Strengthen transparency and accountability frameworks
The Copenhagen/Cancun agreements built essentially a three-part system for transparency and accountability by: (1) requiring that countries regularly report their emissions, climate actions, and trajectory towards their targets; (2) conducting an independent expert review of those country reports; and (3) evaluating country progress through an international public review. This system of transparency and accountability will need to be modified and strengthened to help hold governments accountable to their commitments as we build a durable agreement.
Spurring more than countries to take climate action
The Paris conference will add to the growing groundswell of climate actions in an effort to broaden the engagement of other leaders. Governors, mayors, corporations, civil society, financial institutions, and leaders of all stripes will pledge individual and collective actions that can help address climate change now. This groundswell of climate actions will form a key pillar of the Paris agreement and must be a critical part of an “all hands on deck” effort to address climate change in the coming decades. Countries will need to help ensure that these kinds of actions continue after Paris.
Creating a path to even greater action in the years to come
The Paris Agreement won’t “solve” climate change, but it puts us much closer to a safer trajectory and highlights the path forward. Before the Copenhagen Accord in 2009, we were potentially headed for an increase in global average temperatures of 5°C (9°F) above pre-industrial levels by 2100. Today, the meaningful commitments submitted in advance of the Paris climate summit show us that we are on a path to a 2.7° C (4.9°F) temperature rise by the end of the century, closer to the 2°C (3.6°F) goal. As a result, countries will need to set in motion a set of systems both in the agreement and in the accompanying outcomes to encourage even greater actions by countries, companies, cities, states/provinces, and financial institutions. This will need to include the mechanisms to strengthen ambition over time contained in the agreement and arrangements to help the groundswell deliver significant emissions cuts.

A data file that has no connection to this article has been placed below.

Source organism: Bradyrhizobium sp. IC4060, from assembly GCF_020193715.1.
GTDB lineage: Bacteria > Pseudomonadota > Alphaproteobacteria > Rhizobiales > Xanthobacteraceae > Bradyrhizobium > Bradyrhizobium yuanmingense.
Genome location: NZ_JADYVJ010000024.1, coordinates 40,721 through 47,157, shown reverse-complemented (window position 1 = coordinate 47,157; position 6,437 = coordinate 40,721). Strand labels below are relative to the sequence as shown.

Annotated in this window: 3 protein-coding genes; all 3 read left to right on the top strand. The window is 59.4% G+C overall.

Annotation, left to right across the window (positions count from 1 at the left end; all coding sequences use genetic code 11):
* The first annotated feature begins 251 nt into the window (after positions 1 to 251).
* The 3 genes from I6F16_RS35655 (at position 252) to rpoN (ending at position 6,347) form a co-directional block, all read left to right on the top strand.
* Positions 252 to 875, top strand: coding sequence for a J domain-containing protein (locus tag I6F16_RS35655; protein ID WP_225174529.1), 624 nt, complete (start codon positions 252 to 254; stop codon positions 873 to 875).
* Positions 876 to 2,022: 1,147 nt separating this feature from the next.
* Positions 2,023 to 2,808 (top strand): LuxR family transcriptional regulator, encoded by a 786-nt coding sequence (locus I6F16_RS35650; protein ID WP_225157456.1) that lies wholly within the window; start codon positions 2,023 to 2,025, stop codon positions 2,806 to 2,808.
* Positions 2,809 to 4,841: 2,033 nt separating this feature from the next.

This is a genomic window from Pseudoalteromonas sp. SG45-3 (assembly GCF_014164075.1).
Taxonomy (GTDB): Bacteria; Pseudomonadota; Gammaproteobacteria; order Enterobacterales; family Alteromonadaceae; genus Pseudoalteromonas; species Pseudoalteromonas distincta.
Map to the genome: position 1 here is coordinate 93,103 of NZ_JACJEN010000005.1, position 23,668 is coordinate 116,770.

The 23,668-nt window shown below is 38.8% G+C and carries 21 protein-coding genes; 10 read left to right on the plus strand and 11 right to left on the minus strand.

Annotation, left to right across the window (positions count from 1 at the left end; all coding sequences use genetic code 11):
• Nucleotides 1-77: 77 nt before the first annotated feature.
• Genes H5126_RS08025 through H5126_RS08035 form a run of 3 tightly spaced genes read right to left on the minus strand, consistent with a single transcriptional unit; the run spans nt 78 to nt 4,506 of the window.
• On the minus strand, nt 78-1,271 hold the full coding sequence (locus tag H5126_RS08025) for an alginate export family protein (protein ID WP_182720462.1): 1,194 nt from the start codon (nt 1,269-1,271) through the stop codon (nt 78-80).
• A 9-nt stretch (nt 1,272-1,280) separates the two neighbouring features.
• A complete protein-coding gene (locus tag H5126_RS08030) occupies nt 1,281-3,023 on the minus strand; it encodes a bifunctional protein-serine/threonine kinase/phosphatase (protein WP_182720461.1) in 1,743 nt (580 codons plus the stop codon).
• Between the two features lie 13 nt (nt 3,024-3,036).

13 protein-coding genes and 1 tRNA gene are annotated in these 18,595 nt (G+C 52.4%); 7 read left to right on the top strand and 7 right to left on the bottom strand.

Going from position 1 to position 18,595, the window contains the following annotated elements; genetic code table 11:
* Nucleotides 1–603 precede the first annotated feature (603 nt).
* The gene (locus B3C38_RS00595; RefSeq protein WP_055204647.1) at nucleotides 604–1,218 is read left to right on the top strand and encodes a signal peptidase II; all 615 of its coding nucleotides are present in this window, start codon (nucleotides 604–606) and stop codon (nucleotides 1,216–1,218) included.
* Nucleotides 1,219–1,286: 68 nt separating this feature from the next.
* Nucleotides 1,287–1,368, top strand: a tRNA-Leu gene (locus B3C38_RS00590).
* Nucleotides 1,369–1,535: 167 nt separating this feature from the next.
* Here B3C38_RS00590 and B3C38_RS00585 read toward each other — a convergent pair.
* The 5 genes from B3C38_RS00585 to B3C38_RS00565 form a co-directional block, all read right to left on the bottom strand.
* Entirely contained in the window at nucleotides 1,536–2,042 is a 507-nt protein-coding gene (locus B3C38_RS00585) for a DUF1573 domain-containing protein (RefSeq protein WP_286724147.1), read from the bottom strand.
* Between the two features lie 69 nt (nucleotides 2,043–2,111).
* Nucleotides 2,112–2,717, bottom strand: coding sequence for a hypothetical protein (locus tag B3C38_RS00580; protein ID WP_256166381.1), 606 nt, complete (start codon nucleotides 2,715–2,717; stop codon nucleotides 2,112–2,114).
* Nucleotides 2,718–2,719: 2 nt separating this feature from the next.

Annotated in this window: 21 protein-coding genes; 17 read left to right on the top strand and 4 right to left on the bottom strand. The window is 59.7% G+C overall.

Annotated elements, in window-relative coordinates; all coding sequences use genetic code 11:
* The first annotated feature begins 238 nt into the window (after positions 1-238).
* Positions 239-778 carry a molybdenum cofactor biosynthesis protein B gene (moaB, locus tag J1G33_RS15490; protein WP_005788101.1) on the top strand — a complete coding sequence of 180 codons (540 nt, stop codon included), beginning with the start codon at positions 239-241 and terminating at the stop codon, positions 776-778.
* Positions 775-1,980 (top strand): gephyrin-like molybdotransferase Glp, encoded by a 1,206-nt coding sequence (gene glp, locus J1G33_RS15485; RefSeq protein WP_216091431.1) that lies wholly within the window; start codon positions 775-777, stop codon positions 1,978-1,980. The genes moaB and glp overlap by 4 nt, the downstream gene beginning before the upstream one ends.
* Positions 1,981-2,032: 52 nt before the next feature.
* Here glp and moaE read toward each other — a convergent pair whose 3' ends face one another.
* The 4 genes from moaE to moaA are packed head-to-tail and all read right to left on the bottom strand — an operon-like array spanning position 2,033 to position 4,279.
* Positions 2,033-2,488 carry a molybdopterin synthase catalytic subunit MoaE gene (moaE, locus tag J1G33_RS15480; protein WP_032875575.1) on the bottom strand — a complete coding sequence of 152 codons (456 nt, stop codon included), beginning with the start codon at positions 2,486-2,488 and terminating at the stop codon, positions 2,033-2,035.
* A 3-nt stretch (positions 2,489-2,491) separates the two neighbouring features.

All of this has a solid foundation to build upon as countries have realized that it is in their own interest to cut their carbon pollution. They have concluded that, far from destroying the economy, domestic climate action produces real benefits for their citizens, including new jobs, reduced poverty, and lower mortality rates. And as natural disasters increase in frequency and intensity, they have seen that not addressing climate change has real and lasting consequences. Countries will have to leave Paris and roll-up their sleeves by delivering additional domestic climate actions and laying the groundwork for even more action.
If we get the right pieces in the Paris outcome we can build a durable agreement to deliver even greater action in the years to come. After all, the first step is often the hardest. It won’t be easy, but citizens are demanding climate action so leaders must rise to challenge.